Fletcher Cox

Eagles Process Retirements For C Jason Kelce, DT Fletcher Cox

The retirements of life-long Eagles Jason Kelce and Fletcher Cox have been news for some time now. With Kelce exploring media opportunities and Cox seeing a decreased workload in 2023, both players confirmed that they would be hanging up their cleats after spending the entirety of their careers in Philadelphia. Despite the news being well-known, the Eagles waited until today to process the veterans’ retirement transactions.

Because of the contracts that each player was on at the time of their decisions, the Eagles would’ve been on the hook for heavy cap numbers in the next couple of years. By waiting until after June 1 to post the transactions, the team is able to spread out the cap hit of contracts over a wider period.

Kelce, for example, was still on the books for $26.62MM per his 2023 contract. If the team had processed the retirement when it occurred, they would be on the hook for that amount in 2024. Because the made in a post-June 1 transaction, Kelce will now represent cap hits of $10.18MM in 2024 and $16.44MM in 2025. Processing it before June 1 would’ve resulted in $25.12MM of dead money in 2024 and $16.44MM in 2025. Philadelphia has effectively reduced the dead money tied to Kelce’s contract to $8.68MM in 2024 and $7.28MM in 2025.

Similarly, Fletcher was on the books for a remaining $15.51MM over the next two years that Philadelphia would’ve been responsible for all in the 2024 if they processed his retirement when it was announced. With the post-June 1 designation of the transaction, Fletcher will hold cap hits of $5.41 in 2024 and $10.1MM in 2025. The team reduced the dead money on Flectcher’s contract from $14.3MM in 2024 and $10.1MM in 2025 to $4.2MM in each of the next two years.

In unrelated news, the Eagles will be filling one of the two newly vacated roster spots to sign Griffin Hebert. Originally an undrafted tight end out of Louisiana Tech, Hebert has since transitioned to wide receiver at the NFL level after joining the Eagles’ practice squad late into his rookie season last year. He signed a reserve/futures deal with the team but was waived in shortly after the draft. He participated in the team’s rookie minicamp on a tryout basis and has officially been brought back on a tryout basis for mandatory minicamp, per Andrew DiCecco of InsideTheBirds.com.

Eagles DT Fletcher Cox To Retire

We heard last week that longtime Eagles DT Fletcher Cox was widely expected to retire. Cox is following through on that decision, announcing on his Instagram page that he is hanging up the cleats (via Mike Garafolo of the NFL Network).

Cox, 33, joins center Jason Kelce as a member of Philadelphia’s storied ‘Core Four’ who will not be in place moving forward. Cox will end his Eagles tenure ranked third in franchise history in games played behind only Kelce and defensive end Brandon Graham. The latter is working on a new deal, but Cox’s absence will still leave a major vacancy along the defensive line.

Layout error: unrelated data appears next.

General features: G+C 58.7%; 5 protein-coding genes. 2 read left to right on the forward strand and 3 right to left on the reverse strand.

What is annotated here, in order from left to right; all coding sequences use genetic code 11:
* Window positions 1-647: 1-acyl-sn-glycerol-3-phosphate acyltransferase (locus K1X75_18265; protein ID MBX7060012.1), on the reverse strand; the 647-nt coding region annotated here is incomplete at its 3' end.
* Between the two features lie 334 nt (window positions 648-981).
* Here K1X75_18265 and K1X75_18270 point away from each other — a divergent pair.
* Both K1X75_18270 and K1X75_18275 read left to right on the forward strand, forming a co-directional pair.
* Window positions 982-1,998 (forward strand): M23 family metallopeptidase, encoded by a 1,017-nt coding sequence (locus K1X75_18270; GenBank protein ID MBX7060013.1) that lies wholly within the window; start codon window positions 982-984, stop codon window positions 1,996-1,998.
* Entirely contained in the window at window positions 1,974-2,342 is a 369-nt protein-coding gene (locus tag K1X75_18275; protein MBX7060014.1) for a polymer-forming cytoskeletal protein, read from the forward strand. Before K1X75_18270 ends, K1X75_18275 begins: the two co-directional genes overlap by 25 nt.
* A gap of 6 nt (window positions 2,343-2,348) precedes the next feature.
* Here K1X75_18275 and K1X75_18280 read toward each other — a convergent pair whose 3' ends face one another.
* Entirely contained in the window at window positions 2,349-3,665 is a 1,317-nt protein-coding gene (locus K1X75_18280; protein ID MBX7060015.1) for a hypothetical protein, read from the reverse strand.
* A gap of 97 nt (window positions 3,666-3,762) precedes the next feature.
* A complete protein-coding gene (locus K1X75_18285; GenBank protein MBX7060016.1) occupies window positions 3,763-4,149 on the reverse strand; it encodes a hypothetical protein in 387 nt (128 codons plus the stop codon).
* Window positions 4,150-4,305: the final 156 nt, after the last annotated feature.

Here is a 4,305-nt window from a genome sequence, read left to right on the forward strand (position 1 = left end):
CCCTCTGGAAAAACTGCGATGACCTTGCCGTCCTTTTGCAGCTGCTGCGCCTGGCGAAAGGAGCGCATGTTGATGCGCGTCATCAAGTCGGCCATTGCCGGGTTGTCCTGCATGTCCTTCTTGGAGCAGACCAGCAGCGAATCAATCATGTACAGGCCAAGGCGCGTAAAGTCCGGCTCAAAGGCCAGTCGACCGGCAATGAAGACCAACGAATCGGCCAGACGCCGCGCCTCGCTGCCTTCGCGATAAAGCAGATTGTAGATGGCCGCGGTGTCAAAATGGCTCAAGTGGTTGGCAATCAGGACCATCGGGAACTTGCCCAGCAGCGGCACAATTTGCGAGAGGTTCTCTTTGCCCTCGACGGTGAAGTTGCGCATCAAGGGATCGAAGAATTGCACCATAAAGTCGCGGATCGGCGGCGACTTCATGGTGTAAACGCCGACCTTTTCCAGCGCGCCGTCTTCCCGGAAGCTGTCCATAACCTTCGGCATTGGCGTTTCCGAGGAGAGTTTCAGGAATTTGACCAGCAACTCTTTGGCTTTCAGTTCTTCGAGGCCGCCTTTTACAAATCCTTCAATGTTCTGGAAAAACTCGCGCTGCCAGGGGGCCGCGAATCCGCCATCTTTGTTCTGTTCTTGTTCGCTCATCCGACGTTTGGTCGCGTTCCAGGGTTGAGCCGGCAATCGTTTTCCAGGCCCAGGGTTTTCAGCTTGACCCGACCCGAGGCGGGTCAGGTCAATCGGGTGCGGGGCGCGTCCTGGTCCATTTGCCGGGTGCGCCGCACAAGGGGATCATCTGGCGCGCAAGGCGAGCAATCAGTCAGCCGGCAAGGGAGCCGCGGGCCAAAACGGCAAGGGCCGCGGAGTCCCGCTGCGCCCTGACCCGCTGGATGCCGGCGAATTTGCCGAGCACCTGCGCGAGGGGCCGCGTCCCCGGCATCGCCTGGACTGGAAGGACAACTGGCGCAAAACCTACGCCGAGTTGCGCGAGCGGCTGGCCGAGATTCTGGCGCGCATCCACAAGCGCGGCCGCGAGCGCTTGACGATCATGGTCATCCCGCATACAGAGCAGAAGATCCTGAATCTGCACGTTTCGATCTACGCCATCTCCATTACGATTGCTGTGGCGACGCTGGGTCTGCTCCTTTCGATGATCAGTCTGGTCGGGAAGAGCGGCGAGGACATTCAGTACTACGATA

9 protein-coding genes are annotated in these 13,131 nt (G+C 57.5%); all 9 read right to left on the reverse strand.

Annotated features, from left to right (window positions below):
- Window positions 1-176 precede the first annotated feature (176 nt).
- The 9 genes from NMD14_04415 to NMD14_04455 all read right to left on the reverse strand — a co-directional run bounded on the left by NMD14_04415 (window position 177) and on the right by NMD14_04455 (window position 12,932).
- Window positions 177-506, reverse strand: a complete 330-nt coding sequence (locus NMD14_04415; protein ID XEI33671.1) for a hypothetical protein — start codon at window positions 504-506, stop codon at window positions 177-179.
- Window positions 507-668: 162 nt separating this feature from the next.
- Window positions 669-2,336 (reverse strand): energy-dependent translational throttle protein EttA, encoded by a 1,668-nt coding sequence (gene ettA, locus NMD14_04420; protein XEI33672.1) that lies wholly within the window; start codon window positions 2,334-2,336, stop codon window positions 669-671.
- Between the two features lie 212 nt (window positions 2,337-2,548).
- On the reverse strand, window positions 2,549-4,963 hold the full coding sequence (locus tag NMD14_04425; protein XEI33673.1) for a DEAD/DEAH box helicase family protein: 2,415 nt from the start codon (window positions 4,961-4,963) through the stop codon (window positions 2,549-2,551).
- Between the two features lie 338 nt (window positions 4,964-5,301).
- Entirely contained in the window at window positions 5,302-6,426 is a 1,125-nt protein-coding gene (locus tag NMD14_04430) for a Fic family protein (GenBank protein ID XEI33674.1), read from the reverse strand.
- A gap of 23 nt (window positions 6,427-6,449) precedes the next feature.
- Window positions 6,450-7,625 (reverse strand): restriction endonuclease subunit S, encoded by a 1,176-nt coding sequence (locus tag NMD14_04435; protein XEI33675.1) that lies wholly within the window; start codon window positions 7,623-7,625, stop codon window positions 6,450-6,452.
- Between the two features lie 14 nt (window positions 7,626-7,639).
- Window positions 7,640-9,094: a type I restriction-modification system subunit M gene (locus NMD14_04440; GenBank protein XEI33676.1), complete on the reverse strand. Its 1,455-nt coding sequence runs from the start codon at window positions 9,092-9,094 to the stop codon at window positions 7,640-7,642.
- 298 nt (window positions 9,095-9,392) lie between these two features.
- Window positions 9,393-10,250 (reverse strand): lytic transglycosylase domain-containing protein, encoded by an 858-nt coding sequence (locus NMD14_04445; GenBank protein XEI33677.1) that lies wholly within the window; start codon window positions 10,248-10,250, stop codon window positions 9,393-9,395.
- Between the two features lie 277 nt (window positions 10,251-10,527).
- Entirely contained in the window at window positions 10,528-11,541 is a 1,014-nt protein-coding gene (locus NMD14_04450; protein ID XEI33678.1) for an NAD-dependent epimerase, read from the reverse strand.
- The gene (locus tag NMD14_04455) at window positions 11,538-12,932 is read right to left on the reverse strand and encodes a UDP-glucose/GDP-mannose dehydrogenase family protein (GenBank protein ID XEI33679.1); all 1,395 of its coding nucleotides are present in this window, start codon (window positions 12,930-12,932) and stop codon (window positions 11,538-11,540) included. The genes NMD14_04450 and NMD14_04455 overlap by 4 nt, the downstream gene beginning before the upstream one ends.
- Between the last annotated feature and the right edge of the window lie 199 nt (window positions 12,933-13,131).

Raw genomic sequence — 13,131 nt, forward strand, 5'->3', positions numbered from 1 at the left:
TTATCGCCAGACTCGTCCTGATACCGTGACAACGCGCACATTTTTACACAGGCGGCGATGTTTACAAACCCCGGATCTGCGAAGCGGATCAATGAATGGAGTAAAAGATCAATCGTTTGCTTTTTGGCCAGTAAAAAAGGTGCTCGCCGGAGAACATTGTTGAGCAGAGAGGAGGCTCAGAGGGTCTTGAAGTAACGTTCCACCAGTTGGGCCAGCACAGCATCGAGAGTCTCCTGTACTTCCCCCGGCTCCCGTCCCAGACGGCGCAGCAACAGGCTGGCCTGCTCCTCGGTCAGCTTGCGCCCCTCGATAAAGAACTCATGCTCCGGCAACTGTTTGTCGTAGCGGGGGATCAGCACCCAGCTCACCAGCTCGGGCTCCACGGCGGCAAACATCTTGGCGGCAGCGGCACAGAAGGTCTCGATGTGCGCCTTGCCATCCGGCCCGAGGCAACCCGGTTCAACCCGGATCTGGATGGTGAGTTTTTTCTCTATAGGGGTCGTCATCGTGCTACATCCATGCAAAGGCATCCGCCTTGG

The former first-rounder spent his entire 12-year career in Philadelphia, although in recent seasons he faced a relatively uncertain future. Cox was released in 2022 before re-joining the team on a less expensive contract. The following year, he fielded outside offers before electing to sign another one-year pact with the Eagles. Cox turned down more money in doing so, and over the course of the 2023 campaign he remained a full-time starter along the interior.

The Mississippi State alum notched five sacks last season, adding to his consistent production in that regard throughout his decorated career. Cox reached the double-digit sack mark only once (in 2018), but he was a Pro Bowler six consecutive times in a stretch from 2015-20. He earned second-team All-Pro honors three times, along with a first-team inclusion in 2018. Cox’s decorated resume includes a spot on the 2010s All-Decade team.

A major contributor to the Eagles’ Super Bowl-winning team in 2017 as well as the one which reached the title game in 2022, Cox will leave the game with a championship ring and a reputation as one of the top defensive linemen of his generation. Replacing him will be a tall order, though the Eagles have prepared for this news in recent offseasons by selecting Jordan Davis and Jalen Carter in the first round of the past two drafts. That duo will face increased expectations in 2024 and beyond.

“I gave everything I had to this team and to this city,” Cox’s announcement reads in part. “I don’t know what’s next for me, but I do know that I’m forever grateful for my time here in Philadelphia and with the Eagles organization.”

Cox continued to land eight-figure deals after the conclusion of his rookie pact, highlighted by his 2016 extension. That six-year, $102.6MM deal allowed him to build much of his illustrious Philadelphia tenure while adding considerably to his financial success in the NFL. In all, Cox will depart with more than $128MM in career earnings.

Rory Parks contributed to this post. 

Eagles, DE Brandon Graham Moving Toward Deal?

One of the Eagles’ “Core Four” linemen has committed to retiring. With Jason Kelce out of the picture, Fletcher Cox has now been tied to walking away. The second-oldest member of this quartet still wants to play, however.

Brandon Graham may well be moving close to another Eagles agreement. The veteran defensive end said during an appearance on WIP SportsRadio the plan is for him to re-sign with the Eagles; the 35-year-old pass rusher added (via PHLY Sports) he is confident a deal will be completed.

[RELATED: Graham Contract May Come Prior To Free Agency]

Graham tied Eagles legend Chuck Bednarik by playing a 14th season with the team last year; a 15th would make the former first-round pick the longest-tenured player in Eagles history. Expressing interest of reaching the 15-season plateau back in 2022, Graham surpassed David Akers‘ franchise record for games played last season. He has played in 195 regular-season games.

Graham no longer serves as the Eagles’ top pass rusher or even a regular starter, with Haason Reddick and Josh Sweat in place as the team’s top edge performers. Both are going into contract years, and Roseman has already given Reddick permission to seek a trade. Tied to a $15MM contract he has outplayed, Reddick has led the Eagles in sacks in each of the past two seasons. Graham, however, has served as an important role player.